The CUSP model has five stages of maturity:

  1. Recognize: A company begins to recognize the connection between urbanization and near- and long-term of businesses interests, but lacks the necessary resources and political will to further deepen its understanding.
  2. Engage: A company analyzes which urban trends will specifically impact its industry or business, identifies priority urban markets and stakeholders and receives regular internal and external input on where it can play within cities.
  3. Pilot: A company works alone or with partners to develop experimental products, services, initiatives or other urban-inspired activities in order to test the market and its own potential for impact.
  4. Optimize: A company evaluates pilots in terms of their impact and operating model, and liaises across other functional areas internally and priority stakeholders externally to leverage their insights for improvement.
  5. Scale: A company develops and implements a growth strategy within and across cities, unilaterally and through partner channels.

One key challenge in all this, as my colleagues and I learned last year at the VERGE City Summit we convened, is getting companies and cities speaking the same language — or at least using terms that are mutually understandable and relevant. Doing so is a prerequisite to creating the conditions for deeper, more substantive relationships.

</p><p></p><p></p><p></p><p></p><p></p><p>Elements for success, from <em>Citystates II</em></p>

A thick skin

But it’s not just about language. “Citystates II” takes a realist’s approach, describing some of the other hurdles companies and cities must overcome to enable productive collaboration. There are misaligned interests and incentives, engagement mechanisms that create barriers in their efforts to avoid favoritism, performance outcomes that sometimes don’t live up to the hype, fragmentation of efforts across various city departments and — as in any bureaucracy — organizational silos that can bring any engagement to a screeching halt.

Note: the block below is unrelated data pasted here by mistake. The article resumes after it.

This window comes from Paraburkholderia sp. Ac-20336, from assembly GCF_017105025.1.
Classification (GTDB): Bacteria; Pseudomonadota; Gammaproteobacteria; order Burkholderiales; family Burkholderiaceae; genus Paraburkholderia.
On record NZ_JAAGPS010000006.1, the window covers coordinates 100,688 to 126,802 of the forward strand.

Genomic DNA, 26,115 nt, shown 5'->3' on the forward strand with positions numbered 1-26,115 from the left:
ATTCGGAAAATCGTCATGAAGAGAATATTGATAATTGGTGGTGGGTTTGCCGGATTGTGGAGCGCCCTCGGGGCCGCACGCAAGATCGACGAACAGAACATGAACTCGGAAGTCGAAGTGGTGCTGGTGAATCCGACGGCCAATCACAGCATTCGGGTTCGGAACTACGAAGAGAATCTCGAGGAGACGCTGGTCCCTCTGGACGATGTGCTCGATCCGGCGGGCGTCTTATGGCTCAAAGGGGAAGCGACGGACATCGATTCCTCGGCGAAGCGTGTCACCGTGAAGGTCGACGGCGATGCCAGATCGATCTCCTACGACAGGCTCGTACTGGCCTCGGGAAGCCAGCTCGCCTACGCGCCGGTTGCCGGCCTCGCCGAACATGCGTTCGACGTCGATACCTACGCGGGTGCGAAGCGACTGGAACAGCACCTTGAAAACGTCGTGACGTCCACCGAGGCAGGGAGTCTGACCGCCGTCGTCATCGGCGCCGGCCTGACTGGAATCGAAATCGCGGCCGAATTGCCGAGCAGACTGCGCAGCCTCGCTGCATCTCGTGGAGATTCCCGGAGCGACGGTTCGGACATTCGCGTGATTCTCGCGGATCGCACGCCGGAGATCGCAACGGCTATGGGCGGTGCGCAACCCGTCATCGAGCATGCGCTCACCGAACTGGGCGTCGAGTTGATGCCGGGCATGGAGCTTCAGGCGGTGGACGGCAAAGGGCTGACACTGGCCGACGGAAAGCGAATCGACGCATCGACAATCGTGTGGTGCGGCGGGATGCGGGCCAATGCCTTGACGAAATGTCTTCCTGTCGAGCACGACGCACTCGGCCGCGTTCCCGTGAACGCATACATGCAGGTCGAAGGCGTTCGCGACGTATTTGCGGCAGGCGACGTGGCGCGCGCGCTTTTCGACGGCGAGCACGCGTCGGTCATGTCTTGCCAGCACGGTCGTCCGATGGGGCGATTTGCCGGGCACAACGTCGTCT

It’s not a comprehensive list. There are more lessons to be learned than even this report could uncover. (Here’s four more, gleaned from the 2014 City Summit.)

It all takes copious amounts of work — and time. As J. Ashley Nixon, NGO & stakeholder relations manager at Shell and a sponsor of “Citystates II,” put it, “This is really hard stuff. You have to have thick skin. If you want to get into something with meaning in cities you're getting into that innovation space where you get knocked back all the time.”

In other words, think like an innovator: jump in; rapidly iterate and revise; be stubbornly persistent; and be prepared to fail on the way to finding success. Rinse and repeat.

However challenging, it’s important work, worthy of the bumps and bruises both cities and companies inevitably get from trying to work together. The potential for economic, social and environmental benefits from effective collaborations is enormous — and not easily attainable by one party working without the other.

As “Citystates” co-author Al-Shawaf wrote in 2013, “The ‘urban century’ will be considered a positive sustainability catalyst only if cities and companies can understand, engage and leverage the best of each other to address resource shortages, social equity and a broad and diverse economic base collaboratively.”

This new guidebook is a good step forward for reaching those lofty goals.